(+) “Ceramic Microfilm” May Preserve Documents that Cannot Survive a Carrington Event

The following is a Plus Edition article written by and copyright by Dick Eastman. 

“What goes around, comes around.” That seems true in the case of pottery as well as stone, clay, and ceramic tablets. Japanese pottery from the Jomon period dates back more than 13,000 years and contains some of what is believed to be the oldest human writing that still exists in the world. Cuneiform tablets that contain writing created by the Sumerians have survived for 5,000 years. Acid-free paper is expected to survive only a few hundred years while today’s paper – with its acids – has a much shorter life expectancy. Microfilm and microfiche are expected to last only 300 years and even then, only if it is stored under ideal temperature and humidity conditions. Magnetic tapes, floppy disks, and other modern media are expected to last only a decade or two unless someone copies those items every decade or two. (Luckily, that is easy to do.)

Perhaps the greatest threat to the storage of electronic information is a rare solar storm called the “Carrington Event.” The last major Carrington Event to hit the earth took place in 1859, a time when there was almost no electronic information in existence. Studies have shown that a solar storm of this magnitude occurring today would likely cause more widespread problems for a modern and technology-dependent society.

The Carrington Event is a magnetic storm, not physical.

In the 1859 Carrington Event, papers in telegraph offices caught fire. Even with batteries disconnected, operators found that the telegraph wires could carry their messages over vast distances. This was the largest solar storm ever recorded. In 2005, a very small magnetic storm from the sun disrupted satellite-to-ground communication and the GPS system for about 10 minutes — threatening satellite-guided travel by air, sea, and land. It contained only a fraction of the power of a Carrington Event.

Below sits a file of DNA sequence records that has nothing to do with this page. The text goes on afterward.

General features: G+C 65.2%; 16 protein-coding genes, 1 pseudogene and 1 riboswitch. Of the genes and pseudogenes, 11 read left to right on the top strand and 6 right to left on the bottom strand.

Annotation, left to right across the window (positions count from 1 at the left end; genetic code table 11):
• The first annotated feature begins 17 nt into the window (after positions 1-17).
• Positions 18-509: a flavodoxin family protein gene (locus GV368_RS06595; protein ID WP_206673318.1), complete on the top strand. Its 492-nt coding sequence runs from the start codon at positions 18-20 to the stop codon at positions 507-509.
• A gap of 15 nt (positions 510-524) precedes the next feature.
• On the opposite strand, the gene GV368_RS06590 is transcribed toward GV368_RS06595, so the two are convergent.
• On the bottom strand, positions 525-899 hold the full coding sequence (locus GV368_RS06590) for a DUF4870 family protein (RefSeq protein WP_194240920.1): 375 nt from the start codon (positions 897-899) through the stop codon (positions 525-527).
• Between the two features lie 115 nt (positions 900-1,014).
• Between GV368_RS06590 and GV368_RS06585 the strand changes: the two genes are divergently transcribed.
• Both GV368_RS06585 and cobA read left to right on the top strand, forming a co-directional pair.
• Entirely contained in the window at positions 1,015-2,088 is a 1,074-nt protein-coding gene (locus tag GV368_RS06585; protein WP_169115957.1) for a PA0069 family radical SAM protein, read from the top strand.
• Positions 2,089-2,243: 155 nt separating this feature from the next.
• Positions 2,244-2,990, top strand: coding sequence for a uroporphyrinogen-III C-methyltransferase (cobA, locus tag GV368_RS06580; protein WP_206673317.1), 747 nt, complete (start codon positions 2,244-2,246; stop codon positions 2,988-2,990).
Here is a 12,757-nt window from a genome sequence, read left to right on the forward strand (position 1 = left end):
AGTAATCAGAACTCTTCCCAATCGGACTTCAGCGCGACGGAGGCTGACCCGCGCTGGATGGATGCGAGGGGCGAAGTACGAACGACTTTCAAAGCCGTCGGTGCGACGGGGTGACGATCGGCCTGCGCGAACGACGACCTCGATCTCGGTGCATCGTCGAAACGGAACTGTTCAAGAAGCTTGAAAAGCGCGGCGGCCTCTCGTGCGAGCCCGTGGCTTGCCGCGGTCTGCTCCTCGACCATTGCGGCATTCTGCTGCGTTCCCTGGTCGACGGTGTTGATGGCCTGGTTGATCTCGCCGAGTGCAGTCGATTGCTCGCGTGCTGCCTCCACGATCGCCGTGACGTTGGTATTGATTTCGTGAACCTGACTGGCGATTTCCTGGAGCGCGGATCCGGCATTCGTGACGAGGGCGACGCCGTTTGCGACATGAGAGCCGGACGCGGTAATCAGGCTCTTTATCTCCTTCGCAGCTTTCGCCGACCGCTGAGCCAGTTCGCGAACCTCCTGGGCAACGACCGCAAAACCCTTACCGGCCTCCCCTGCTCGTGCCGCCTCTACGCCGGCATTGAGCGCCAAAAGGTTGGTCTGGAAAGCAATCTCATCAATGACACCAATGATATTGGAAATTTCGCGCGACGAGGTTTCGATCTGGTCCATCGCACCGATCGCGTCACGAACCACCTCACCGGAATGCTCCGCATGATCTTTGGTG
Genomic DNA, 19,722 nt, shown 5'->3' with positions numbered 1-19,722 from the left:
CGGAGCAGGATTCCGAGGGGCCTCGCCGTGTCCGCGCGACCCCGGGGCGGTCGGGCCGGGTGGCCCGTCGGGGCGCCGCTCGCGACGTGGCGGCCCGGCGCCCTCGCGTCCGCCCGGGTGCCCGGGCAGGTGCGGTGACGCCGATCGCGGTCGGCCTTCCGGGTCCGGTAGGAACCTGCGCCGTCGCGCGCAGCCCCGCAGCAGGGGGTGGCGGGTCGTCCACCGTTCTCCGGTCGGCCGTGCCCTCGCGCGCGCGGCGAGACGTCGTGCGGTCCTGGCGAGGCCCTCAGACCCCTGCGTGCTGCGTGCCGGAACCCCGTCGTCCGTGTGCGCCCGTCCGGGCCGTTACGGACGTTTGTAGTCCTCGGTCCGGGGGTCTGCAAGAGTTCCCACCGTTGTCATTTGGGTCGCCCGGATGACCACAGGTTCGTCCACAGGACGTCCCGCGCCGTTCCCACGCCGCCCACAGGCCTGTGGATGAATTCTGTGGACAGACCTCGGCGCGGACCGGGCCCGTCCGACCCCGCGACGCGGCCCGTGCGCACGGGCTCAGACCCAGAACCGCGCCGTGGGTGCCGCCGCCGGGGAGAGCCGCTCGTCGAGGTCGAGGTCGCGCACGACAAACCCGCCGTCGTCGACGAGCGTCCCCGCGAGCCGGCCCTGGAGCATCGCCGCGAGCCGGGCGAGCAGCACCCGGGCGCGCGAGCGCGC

If a full-sized Carrington Event happened today, it would jeopardize global telecommunications, knock out orbiting satellites, and threaten to kill astronauts. It also would probably wipe out every hard disk drive, floppy disk, CD-ROM disk, flash drive, and every other form of magnetic or electronic storage, even on devices that are powered off and disconnected.

If a Carrington Event happened today, the world would likely have to deal with the simultaneous loss of GPS, cellphone reception, all computers, and much of the power grid. The global aircraft fleet might have to coordinate an unprecedented mass grounding without satellite guidance. That would be especially tricky without the use of electronic navigation equipment or two-way radios. Most everything electronic would fail within seconds when the Carrington Event magnetic storm reaches the earth’s atmosphere.

Perhaps the scariest part of all is the warning we will receive of an impending Carrington Event: a massive solar flare’s telltale flash of radiation would leave humanity between just a few minutes and — if we were very lucky — a day to prepare for the wave of charged particles surging toward us through space. Fortunately, Carrington Event-level storms seem pretty rare, occurring perhaps once in 500 years. But we have no reliable way of predicting when the next one could happen.

A wind blowing from the Sun may create the beautiful aurora borealis, but a particularly ferocious space storm would wipe out all of our stored data.

You can read more about the Carrington Event on a number of web sites by starting at: https://duckduckgo.com/?q=%22Carrington+Event%22&ia=web.

Now a project is expected to save new “documents” made today on “Ceramic Microfilm.”

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